poniedziałek, 28 lutego 2005
Paweł Althamer, a Polish, "international" artist, has his first retrospective exhibition in Warsaw, at the prestigious Zachęta (national) gallery. His works are so diverse, it is difficult to sum them up. He is perhaps best known for his ingenious installations/performances, like this one:

You guessed it, it was made in the year 2000. This is a real building, and the photo has not been retouched. Meaning - what you see is what you get. As long as you think about it - because, as often with contemporary art, you might not get much out of it if you don't want to :). For me, it is above all about one guy walking from door to door and convincing his neighbors to do something different, a little strange, crazy and seemingly useless to many of them. The building is the actual building he lives in, in a poor and ugly part of Warsaw. You can read more about the new exhibition, which contains mainly sculptures and films, at NonStarving Artists, a good fine arts site. (For the English version, scroll down or click on..."English":)).
I don't like Althamer's sculptures as much, and don't know his films at all, but I must admit they have something in them:

On the State-owned site, you can find a slightly longer Althamer biography.
Ugly and Good
1. As this blog is about art, aesthetic concerns should be important.

2. I believe Plato has had a bad influence on the development of human thought. He is to blame for many things, but one of his worst ideas was associating Beauty with Goodness and Truth. You see, Socrates only really cared about Goodness (correct me if I'm wrong). Plato, on the other hand, used Socrates' philosophy to creat one mega-idea which combined pretty much everything (ethics, aesthetics and ontology). This three-for-one all-you-can-eat concept is only fine if everything you do or stumble upon in life is beautiful, good and true. How often does that happen ?

3. That's where this blog comes in.

This blog is ugly. I hate the layout, I don't like the type of fonts, I don't like the fact that I don't have any control over what language appears on the buttons and links. I think this formula is outdated, and am disappointed with my complete designing ignorance.

This place should be as nice, as pretty, as fresh-looking as I hope its content will be.

But then, can't it be ugly and interesting at the same time? Attractive even? Don't we read books that all look pretty much the same? I mean, those are only letters! If they have something interesting to say - I'll like them, if not - who cares about the design, right?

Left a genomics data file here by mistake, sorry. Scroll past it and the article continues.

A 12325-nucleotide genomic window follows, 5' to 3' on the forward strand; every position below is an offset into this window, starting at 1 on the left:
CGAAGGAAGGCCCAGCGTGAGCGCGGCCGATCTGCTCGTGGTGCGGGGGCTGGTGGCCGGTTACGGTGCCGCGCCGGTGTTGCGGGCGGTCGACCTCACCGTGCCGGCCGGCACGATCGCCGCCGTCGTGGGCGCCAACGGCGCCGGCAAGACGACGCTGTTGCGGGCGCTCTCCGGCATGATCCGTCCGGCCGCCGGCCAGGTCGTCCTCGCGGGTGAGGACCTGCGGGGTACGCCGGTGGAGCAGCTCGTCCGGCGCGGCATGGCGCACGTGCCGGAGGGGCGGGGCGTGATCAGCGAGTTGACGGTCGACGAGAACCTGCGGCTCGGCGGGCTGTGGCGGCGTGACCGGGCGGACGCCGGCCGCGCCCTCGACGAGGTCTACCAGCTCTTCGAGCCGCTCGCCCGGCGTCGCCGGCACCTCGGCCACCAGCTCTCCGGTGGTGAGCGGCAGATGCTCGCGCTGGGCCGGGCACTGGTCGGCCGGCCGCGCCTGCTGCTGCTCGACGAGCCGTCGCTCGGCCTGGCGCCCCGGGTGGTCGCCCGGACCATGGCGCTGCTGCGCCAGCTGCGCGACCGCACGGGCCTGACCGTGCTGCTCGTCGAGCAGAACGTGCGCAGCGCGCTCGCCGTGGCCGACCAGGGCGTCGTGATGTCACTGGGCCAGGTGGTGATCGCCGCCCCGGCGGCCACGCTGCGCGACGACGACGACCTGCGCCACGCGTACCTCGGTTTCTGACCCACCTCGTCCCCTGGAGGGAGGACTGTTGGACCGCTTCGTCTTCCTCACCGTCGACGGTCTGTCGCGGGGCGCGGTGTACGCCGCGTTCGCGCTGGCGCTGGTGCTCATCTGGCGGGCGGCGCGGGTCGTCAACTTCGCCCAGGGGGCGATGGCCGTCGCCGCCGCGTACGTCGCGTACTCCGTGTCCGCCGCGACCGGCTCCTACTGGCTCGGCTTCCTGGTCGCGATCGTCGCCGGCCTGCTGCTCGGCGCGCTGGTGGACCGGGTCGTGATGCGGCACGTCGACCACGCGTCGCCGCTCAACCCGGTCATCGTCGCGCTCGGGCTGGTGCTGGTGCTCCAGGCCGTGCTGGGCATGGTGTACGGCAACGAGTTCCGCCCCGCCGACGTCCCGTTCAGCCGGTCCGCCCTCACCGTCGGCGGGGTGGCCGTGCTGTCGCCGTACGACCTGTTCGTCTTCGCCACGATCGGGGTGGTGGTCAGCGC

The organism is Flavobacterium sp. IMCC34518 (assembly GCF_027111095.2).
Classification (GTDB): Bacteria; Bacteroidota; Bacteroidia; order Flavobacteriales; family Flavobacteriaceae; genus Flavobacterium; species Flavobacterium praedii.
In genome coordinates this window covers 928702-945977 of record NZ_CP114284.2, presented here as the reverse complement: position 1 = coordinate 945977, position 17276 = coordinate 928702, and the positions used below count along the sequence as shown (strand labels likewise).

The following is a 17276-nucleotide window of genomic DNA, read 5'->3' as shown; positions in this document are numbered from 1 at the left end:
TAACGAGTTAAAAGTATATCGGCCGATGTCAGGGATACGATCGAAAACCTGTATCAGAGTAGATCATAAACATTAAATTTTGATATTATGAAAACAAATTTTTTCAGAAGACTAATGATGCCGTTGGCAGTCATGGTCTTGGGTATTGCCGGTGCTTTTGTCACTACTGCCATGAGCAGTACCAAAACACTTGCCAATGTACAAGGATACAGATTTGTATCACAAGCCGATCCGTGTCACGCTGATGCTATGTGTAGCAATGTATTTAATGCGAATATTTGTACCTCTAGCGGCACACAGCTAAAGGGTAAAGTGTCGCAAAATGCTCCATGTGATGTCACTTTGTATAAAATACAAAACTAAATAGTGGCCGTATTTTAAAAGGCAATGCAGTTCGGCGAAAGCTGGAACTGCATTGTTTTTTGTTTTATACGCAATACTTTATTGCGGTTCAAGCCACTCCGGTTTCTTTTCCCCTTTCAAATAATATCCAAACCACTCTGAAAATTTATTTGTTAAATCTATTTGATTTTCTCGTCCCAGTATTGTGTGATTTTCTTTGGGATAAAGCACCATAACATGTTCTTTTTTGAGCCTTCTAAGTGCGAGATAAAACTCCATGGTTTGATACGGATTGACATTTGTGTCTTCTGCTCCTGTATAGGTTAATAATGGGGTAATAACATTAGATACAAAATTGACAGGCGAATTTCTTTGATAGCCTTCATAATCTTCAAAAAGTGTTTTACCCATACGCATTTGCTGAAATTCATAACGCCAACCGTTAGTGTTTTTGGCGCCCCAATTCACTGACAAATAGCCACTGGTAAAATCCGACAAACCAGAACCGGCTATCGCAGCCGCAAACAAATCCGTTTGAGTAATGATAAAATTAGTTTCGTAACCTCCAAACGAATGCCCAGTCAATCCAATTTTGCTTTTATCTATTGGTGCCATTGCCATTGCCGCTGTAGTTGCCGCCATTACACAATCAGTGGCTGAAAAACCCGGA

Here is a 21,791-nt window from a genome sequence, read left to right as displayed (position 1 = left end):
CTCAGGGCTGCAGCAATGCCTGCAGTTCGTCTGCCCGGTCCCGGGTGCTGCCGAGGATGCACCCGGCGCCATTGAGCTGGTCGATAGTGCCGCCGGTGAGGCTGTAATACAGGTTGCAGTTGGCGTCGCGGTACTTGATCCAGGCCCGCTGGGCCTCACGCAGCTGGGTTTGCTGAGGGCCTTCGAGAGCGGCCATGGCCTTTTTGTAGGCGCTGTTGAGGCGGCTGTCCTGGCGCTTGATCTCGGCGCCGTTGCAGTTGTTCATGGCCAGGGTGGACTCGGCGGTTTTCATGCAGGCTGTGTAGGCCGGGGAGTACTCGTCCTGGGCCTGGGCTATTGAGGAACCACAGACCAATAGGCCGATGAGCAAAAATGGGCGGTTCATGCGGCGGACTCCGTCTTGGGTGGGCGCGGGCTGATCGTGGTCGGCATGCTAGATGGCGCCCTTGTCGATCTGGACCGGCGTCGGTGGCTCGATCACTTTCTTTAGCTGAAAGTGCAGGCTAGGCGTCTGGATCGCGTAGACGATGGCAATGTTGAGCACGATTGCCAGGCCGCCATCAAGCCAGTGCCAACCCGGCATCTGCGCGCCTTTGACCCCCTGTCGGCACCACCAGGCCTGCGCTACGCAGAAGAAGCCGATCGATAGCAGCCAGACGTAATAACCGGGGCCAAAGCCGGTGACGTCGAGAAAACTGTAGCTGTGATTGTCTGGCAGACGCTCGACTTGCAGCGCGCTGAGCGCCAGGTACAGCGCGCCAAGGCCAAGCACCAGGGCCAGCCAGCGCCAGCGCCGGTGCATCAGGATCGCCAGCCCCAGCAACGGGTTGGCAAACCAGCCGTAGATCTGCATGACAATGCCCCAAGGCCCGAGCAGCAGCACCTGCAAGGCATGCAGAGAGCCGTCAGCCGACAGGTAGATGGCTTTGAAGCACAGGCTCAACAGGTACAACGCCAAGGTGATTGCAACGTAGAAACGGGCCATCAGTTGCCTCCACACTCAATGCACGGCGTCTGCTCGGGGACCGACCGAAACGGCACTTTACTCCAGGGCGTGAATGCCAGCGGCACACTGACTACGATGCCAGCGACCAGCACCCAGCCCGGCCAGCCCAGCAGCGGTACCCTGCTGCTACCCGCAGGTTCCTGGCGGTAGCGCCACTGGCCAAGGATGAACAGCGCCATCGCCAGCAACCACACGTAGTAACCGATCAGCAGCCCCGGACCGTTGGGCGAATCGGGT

Well, I'm not sure. After all, web pages are increasingly associated with aesthetic qualities. And with innovation. And even a blog is now receiving the same sort of judgement as an "artiste's web page". And will be criticized -and often punished by ignoring - for not being full-of-form.

The thing is - isn't it better to have content?
As in life, the question remains: if it's ugly who is going to stick around to discover it?
niedziela, 27 lutego 2005
"Today's current theatre avant-garde includes reruns of the historical avant-garde as well as the practices of formerly experimental artists whose work is by now 'classical' in terms of its predictability, solidity, and acceptance. (...) The current avant-garde offers no surprises in terms of theatrical techniques, themes, audience interactions, or anything else. (...) The current avant-garde is not only dominated by a group of oldsters (of which I am, for better or worse, one), but it is also quite clearly an established style of performance, one that in many ways is not distinguishable from orthodox theatre and dace. What innovation comes from the current avant-garde, is mostly emanating from performance art, where people are exploring such things as explicit sexual art and the combining of the extremely personal with the political." - Richard Schechner (theatre/performance theorist and practitioner)
Who cares about theatre?
"I've never really been interested in theatre as such." - Robert Lepage (theatre director, of course) (other info about Lepage here and here)
piątek, 25 lutego 2005
Another Christo alternative!
Now this is really strange... By some total coincidence, I discovered yet another take on The Gates (read previous post for explanation...):

From The Boston Globe:

"Geoff Hargadon -- Hargo, now that he's a star -- is the creator of The Somerville Gates, a micro sendup of the saffron extravaganza now in New York's Central Park. And he has become almost preposterously famous.

After he posted photos on his website of his 13-gate installation -- made from stuff he picked up at Home Depot that he glued together and painted orange -- Hargadon received more than 4 million hits, so many that he had to take it down yesterday because his Internet service was charging him for every visit. He owes thousands, he says.

Museums across the country are after him. Manhattan's Pratt Institute wants a Somerville Gate for its permanent collection. Ditto, the Browne Popular Culture Museum in Bowling Green, Ohio; the Portland Art Museum in Oregon; and Meredith College in Raleigh, N.C. Someone from Tufts University invited him to display the work in a juried art show.

The Somerville Gates came into being one night while Hargadon and his wife watched the Westminster Kennel Club Dog Show on television, discussing the hype around Christo and Jeanne-Claude's $20 million-plus Gates in Central Park. They ran to the store, plunked down a total of $3.50 for supplies, and spent the evening gluing and painting. The photos they took depicted the same 13 gates arranged in settings around their Somerville loft, usually marking paths walked by his cat, Edie."

Oh, don't you just love art? :))

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This is the best book on contemporary performance in a long time...